In short, indexes are shortcuts to the data. But because an image is worth a thousand words, let me explain how an index works with two of them.

SQL 101: A Data Definition Language Hands-On Tour, Part 6 - Figure 1 

Figure 1: Query over an un-indexed table

Figure 1 shows what happens when a query is executed over an un-indexed table: Each row in the table is read, its column values are compared with the ones mentioned in the query, and the matching ones are selected. It’s slow, because the whole table will have to be scanned. Now let’s have a look at the same query and its behavior if there’s a usable index (that is, an index with the “right” key).

SQL 101: A Data Definition Language Hands-On Tour, Part 6 - Figure 2 

Figure 2: Query over an indexed table

Figure 2 depicts what happens if there is an index that can be used by the query. Instead of a full table scan, the query goes to the index first, which points only to the necessary rows on the table, thus dramatically decreasing the query execution time.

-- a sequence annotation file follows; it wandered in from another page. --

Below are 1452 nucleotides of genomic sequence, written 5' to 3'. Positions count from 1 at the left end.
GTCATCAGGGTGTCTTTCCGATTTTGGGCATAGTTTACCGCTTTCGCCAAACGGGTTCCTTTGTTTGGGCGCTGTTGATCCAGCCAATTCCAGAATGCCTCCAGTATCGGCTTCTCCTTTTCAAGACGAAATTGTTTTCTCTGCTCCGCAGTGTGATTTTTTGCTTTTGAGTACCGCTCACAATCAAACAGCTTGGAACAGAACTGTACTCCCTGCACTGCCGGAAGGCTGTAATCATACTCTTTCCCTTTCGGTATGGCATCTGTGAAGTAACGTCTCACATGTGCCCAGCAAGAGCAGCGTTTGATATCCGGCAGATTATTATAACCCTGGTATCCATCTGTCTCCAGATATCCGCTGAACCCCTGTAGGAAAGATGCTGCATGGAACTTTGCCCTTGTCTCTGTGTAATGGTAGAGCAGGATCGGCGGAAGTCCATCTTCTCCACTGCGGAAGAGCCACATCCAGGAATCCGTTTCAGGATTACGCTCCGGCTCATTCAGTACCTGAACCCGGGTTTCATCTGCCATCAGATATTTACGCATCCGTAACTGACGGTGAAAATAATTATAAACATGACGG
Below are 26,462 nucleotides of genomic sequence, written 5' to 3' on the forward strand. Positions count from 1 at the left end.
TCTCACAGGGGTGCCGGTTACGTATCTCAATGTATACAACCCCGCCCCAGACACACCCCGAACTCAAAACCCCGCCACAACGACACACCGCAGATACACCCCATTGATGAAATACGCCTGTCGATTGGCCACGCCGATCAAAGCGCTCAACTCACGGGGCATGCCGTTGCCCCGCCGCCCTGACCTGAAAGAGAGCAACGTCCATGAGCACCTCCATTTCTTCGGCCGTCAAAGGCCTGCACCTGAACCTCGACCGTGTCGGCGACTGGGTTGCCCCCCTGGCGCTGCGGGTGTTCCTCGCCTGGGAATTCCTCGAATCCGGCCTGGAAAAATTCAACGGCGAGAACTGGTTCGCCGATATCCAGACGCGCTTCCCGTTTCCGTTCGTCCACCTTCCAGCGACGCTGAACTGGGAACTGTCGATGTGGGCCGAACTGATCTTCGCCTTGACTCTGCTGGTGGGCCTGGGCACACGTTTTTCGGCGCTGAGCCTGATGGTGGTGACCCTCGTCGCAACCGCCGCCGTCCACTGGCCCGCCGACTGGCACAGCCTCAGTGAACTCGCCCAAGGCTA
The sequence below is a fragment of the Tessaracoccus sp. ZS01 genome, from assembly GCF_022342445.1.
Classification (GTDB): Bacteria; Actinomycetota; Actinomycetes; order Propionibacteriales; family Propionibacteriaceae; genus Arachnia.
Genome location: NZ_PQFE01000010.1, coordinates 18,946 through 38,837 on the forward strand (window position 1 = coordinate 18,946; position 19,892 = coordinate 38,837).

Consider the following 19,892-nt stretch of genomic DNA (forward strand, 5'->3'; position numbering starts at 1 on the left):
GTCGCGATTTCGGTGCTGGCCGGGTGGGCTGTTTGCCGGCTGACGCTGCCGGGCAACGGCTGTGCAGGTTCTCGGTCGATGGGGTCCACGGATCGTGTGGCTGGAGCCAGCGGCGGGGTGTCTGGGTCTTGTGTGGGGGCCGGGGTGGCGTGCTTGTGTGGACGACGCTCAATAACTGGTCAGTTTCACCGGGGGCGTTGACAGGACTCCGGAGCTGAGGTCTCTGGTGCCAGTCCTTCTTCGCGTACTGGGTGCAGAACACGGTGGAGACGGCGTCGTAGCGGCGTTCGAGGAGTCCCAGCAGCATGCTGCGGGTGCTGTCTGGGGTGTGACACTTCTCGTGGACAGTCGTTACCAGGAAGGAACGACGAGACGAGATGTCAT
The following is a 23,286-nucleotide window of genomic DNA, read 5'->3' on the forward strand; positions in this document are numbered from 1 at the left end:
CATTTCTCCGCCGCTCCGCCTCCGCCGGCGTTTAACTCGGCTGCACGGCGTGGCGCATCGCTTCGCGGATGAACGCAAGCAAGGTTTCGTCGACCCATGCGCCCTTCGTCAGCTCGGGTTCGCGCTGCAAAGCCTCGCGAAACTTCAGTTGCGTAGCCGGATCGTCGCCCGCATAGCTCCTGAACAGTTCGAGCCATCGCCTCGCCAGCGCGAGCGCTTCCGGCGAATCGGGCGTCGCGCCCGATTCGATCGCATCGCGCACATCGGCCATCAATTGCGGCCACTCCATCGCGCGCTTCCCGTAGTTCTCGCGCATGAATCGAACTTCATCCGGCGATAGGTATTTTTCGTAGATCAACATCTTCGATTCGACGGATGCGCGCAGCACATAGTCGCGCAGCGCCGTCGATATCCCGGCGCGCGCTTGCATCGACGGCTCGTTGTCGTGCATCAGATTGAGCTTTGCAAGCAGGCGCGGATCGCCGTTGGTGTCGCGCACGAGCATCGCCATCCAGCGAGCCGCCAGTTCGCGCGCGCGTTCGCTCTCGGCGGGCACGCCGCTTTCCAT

Now that you’re up to speed on what an index is, let’s continue.

Because your views can’t implement the ORDER BY clause, you need to create a view and an index to replace a keyed logical file, but an index is a more efficient access path than a logical file (LF). LFs can handle 8 Kb memory pages, while an index handles, by default, 64 Kb memory pages. However, you can specify the memory page’s size when you create the index; its range can vary between the LF’s 8 Kb and 512 Kb. This means that indexes can have a better performance than LFs by far.

Note that indexes with larger logical page sizes are typically more efficient when scanned during query processing. Indexes with smaller logical page sizes are typically more efficient for simple index probes and individual key lookups. In practice, a larger memory page size represents a significant performance gain because more data is handled at a time, reducing the disk access frequency. The INDEX syntax is very simple:

CREATE INDEX <schema or library name>.<index sql name>